Posts Tagged ‘michelle stone’

German Immigrant Ancestors in Syracuse and Onondaga County

The above title is the name of an excellent website that we will discuss in this post.

You have read here before about the tremendous amount of information on Michelle Stone’s Onondaga County German Immigrants website.

After asking Michelle recently if she would like to have me write a Blog post about her website, she responded with the following email. Gee I wish everyone would do this, cuts down on my writing time. \grin/

Here is the Michelle Stone response:

Hi Dick,

Thanks so much for choosing my website, “German Immigrant Ancestors in Syracuse & Onondaga County, NY”

as a subject for your excellent blog.

This labor of love of mine has been online as a Rootsweb (now Freepages site for over seven years (ever since my son, then 10 years old, would sit on my lap and show me how to design webpages in HTML code!). I have been pouring information into it ever since, so that it has become my major ongoing act of genealogical kindness. I have intended it to be a beginning point and central depot for anyone doing research into their German roots in Onondaga County, and with the kind and generous help of so many contributers, I believe it has become that. But I know that many folks who are new to doing Onondaga County genealogy might not yet be aware of it. Thank-you for letting them know it is available.

Perhaps the most useful item on the website is my partial transcript of the 1897 book, /Geschichte der Deutschen in Syracuse und Onondaga County, Nebst Kurzen Biographien von Beamten und Hervorragenden Buergern./ Translated into English, this means “The History of the German People in Syracuse and Onondaga County, With Short Biographies of Officials and Prominent Citizens.” Anyone who had German-speaking ancestors living in Onondaga County prior to 1897–or anyone interested in the once-strong German heritage and influence in the history of Syracuse and Onondaga County–will find the stories, biographies, and photos collected there quite fascinating, and may even find an ancestor, family, or surname of interest mentioned. The book is chock-full of individual names, photos, and anecdotes, and can be viewed in the original German text at my own website, and now, happily, it is also available online in facsimile at this website:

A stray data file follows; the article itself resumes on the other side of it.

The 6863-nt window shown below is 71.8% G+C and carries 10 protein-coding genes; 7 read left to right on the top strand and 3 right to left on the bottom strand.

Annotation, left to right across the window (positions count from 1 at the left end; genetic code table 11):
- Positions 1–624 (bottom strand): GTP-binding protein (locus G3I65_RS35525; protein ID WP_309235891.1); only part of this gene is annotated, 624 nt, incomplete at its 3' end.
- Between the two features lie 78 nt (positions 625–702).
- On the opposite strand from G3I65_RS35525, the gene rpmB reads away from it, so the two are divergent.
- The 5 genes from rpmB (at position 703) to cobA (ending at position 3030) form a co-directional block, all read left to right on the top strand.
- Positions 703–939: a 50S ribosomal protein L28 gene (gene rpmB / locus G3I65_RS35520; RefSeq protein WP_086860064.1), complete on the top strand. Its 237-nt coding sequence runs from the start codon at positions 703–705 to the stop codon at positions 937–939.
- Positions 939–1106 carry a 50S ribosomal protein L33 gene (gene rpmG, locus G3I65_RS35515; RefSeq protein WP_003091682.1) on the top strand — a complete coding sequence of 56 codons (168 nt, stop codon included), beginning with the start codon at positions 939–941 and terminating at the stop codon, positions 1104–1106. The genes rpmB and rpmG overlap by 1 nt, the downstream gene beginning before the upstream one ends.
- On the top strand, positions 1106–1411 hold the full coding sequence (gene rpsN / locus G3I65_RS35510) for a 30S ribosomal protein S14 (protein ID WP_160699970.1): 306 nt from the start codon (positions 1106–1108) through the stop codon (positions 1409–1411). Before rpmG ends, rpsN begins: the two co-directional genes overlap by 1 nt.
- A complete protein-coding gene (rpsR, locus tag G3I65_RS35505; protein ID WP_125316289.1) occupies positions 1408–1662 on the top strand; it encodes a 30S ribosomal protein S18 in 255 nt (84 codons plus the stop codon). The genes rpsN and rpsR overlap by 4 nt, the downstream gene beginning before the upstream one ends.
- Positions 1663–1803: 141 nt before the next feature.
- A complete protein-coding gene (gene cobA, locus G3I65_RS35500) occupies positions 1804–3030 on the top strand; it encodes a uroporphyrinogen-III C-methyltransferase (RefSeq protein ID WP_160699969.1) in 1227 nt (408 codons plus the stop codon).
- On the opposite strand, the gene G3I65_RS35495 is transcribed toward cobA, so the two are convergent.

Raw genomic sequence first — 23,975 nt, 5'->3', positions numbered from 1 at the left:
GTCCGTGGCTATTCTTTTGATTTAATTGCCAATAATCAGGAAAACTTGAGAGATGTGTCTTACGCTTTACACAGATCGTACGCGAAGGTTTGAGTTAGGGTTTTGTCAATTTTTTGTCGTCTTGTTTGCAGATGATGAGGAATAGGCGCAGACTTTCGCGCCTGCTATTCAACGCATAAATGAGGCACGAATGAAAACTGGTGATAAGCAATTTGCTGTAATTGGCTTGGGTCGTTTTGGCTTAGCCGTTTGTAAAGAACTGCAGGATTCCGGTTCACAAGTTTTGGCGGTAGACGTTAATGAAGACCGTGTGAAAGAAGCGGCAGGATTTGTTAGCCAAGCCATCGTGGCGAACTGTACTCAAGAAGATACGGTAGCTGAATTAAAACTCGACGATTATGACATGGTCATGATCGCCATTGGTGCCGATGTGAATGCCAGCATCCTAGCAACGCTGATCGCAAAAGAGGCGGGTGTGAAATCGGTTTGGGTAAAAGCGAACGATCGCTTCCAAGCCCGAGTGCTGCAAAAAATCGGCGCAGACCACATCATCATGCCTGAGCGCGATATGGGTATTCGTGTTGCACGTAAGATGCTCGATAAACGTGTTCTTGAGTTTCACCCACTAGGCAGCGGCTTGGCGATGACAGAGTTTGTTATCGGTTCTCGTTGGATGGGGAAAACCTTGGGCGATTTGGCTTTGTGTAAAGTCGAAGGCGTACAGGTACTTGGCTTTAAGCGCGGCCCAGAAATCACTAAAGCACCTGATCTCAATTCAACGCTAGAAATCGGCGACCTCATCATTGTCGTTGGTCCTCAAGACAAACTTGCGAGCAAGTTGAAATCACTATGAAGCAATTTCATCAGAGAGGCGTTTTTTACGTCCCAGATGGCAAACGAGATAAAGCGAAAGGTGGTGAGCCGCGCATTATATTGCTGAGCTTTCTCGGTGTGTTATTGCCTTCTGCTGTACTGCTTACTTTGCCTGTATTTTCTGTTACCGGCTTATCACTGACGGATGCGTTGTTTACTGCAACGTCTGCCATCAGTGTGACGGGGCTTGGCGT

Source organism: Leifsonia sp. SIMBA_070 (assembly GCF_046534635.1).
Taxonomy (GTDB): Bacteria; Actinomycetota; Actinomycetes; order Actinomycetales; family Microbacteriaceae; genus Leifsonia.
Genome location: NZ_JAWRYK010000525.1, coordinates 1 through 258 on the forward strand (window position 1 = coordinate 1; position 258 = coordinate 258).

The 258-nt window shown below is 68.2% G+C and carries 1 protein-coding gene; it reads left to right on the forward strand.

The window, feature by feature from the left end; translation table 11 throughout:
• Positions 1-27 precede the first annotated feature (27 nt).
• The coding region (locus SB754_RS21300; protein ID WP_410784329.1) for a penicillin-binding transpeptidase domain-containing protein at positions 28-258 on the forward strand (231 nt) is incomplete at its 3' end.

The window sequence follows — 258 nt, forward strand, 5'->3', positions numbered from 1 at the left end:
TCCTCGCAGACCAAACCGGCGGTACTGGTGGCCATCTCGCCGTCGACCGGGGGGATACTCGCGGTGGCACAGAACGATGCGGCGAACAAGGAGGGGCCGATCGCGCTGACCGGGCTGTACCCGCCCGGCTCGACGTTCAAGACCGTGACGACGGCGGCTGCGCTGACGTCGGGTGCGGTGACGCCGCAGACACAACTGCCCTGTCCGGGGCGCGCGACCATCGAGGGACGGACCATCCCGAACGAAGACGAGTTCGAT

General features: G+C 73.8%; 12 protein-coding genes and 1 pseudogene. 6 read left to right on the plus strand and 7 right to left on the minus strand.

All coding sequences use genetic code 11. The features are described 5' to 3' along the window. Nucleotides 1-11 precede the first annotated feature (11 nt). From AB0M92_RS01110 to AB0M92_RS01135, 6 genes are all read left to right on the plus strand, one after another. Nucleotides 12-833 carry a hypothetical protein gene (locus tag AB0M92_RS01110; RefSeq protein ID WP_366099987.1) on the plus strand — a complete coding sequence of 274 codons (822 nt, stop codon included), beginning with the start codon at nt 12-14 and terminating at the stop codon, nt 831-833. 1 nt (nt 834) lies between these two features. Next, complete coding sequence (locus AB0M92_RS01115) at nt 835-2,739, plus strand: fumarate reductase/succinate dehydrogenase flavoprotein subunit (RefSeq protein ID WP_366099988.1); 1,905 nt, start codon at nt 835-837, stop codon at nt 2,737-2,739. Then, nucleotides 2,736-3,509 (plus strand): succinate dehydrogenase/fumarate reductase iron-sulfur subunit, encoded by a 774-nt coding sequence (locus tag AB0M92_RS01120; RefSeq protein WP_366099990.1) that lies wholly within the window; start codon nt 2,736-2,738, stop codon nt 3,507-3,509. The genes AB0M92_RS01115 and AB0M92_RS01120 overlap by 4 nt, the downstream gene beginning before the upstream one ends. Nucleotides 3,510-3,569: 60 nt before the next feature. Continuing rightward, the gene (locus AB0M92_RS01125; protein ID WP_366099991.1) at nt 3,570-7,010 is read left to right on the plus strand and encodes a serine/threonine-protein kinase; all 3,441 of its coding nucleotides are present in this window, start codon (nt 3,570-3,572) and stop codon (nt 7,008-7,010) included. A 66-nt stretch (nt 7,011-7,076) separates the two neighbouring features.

But as far as I know, there is no other English translation that exists of this book besides the one I offer at my own website, along with an index to the book which I created:

I have uploaded only a partial transcript and translation as yet, but if anyone needs additional portions of the book transcribed or translated, I am glad to respond to requests as time permits.

Another useful tool at my website is the Timeline of Syracuse History 1654-1945:

This detailed timeline is helpful to any researcher, and includes not only events and dates specific to the German community, but also general information and events for Syracuse, Onondaga County, New York State, the U.S. and the world as well. It too has grown organically as a labor of love, originally begun as a way for me to flesh out the context of my own German immigrants’ lives in Onondaga County.